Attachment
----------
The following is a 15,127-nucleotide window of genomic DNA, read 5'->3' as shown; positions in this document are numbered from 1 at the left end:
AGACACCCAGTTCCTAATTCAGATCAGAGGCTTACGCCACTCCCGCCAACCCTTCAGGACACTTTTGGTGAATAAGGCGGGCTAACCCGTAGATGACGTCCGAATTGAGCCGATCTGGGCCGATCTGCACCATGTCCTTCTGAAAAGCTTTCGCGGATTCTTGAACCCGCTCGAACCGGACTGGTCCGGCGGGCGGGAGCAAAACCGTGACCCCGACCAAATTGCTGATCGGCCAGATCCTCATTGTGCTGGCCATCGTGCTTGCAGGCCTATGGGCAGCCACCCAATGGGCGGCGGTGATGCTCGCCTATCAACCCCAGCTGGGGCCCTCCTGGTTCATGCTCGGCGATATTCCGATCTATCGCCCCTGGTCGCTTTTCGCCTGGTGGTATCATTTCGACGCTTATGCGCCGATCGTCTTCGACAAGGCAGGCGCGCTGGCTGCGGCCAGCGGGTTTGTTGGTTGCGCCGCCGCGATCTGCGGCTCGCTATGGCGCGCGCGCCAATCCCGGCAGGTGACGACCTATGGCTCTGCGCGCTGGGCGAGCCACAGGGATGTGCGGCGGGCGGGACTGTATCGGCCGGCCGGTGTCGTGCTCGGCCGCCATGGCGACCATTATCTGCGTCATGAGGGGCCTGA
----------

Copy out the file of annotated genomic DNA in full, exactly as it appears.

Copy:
The following is a 15,127-nucleotide window of genomic DNA, read 5'->3' as shown; positions in this document are numbered from 1 at the left end:
AGACACCCAGTTCCTAATTCAGATCAGAGGCTTACGCCACTCCCGCCAACCCTTCAGGACACTTTTGGTGAATAAGGCGGGCTAACCCGTAGATGACGTCCGAATTGAGCCGATCTGGGCCGATCTGCACCATGTCCTTCTGAAAAGCTTTCGCGGATTCTTGAACCCGCTCGAACCGGACTGGTCCGGCGGGCGGGAGCAAAACCGTGACCCCGACCAAATTGCTGATCGGCCAGATCCTCATTGTGCTGGCCATCGTGCTTGCAGGCCTATGGGCAGCCACCCAATGGGCGGCGGTGATGCTCGCCTATCAACCCCAGCTGGGGCCCTCCTGGTTCATGCTCGGCGATATTCCGATCTATCGCCCCTGGTCGCTTTTCGCCTGGTGGTATCATTTCGACGCTTATGCGCCGATCGTCTTCGACAAGGCAGGCGCGCTGGCTGCGGCCAGCGGGTTTGTTGGTTGCGCCGCCGCGATCTGCGGCTCGCTATGGCGCGCGCGCCAATCCCGGCAGGTGACGACCTATGGCTCTGCGCGCTGGGCGAGCCACAGGGATGTGCGGCGGGCGGGACTGTATCGGCCGGCCGGTGTCGTGCTCGGCCGCCATGGCGACCATTATCTGCGTCATGAGGGGCCTGA